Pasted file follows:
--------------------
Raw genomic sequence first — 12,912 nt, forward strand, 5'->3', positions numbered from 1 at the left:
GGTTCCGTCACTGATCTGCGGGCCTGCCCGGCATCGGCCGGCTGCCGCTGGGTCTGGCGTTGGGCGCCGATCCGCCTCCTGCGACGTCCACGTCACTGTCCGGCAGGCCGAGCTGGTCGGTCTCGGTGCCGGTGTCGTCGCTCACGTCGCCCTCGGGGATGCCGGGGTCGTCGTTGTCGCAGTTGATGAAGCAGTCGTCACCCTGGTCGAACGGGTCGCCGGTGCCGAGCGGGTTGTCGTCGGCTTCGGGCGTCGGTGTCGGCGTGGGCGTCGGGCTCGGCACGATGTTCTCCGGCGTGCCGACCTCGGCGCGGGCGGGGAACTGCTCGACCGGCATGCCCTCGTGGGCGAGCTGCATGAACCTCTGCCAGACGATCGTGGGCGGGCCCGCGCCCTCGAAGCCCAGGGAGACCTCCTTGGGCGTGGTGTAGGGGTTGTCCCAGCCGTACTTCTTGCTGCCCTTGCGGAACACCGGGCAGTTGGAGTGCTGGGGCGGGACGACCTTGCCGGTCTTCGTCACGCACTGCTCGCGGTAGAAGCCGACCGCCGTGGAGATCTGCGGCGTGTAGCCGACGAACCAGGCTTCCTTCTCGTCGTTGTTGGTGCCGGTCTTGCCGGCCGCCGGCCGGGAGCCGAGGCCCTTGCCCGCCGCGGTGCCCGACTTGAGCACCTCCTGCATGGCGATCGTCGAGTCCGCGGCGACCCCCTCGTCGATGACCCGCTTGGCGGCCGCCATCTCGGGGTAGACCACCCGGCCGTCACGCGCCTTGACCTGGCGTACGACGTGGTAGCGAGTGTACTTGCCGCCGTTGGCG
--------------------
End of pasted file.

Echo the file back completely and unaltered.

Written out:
Raw genomic sequence first — 12,912 nt, forward strand, 5'->3', positions numbered from 1 at the left:
GGTTCCGTCACTGATCTGCGGGCCTGCCCGGCATCGGCCGGCTGCCGCTGGGTCTGGCGTTGGGCGCCGATCCGCCTCCTGCGACGTCCACGTCACTGTCCGGCAGGCCGAGCTGGTCGGTCTCGGTGCCGGTGTCGTCGCTCACGTCGCCCTCGGGGATGCCGGGGTCGTCGTTGTCGCAGTTGATGAAGCAGTCGTCACCCTGGTCGAACGGGTCGCCGGTGCCGAGCGGGTTGTCGTCGGCTTCGGGCGTCGGTGTCGGCGTGGGCGTCGGGCTCGGCACGATGTTCTCCGGCGTGCCGACCTCGGCGCGGGCGGGGAACTGCTCGACCGGCATGCCCTCGTGGGCGAGCTGCATGAACCTCTGCCAGACGATCGTGGGCGGGCCCGCGCCCTCGAAGCCCAGGGAGACCTCCTTGGGCGTGGTGTAGGGGTTGTCCCAGCCGTACTTCTTGCTGCCCTTGCGGAACACCGGGCAGTTGGAGTGCTGGGGCGGGACGACCTTGCCGGTCTTCGTCACGCACTGCTCGCGGTAGAAGCCGACCGCCGTGGAGATCTGCGGCGTGTAGCCGACGAACCAGGCTTCCTTCTCGTCGTTGTTGGTGCCGGTCTTGCCGGCCGCCGGCCGGGAGCCGAGGCCCTTGCCCGCCGCGGTGCCCGACTTGAGCACCTCCTGCATGGCGATCGTCGAGTCCGCGGCGACCCCCTCGTCGATGACCCGCTTGGCGGCCGCCATCTCGGGGTAGACCACCCGGCCGTCACGCGCCTTGACCTGGCGTACGACGTGGTAGCGAGTGTACTTGCCGCCGTTGGCG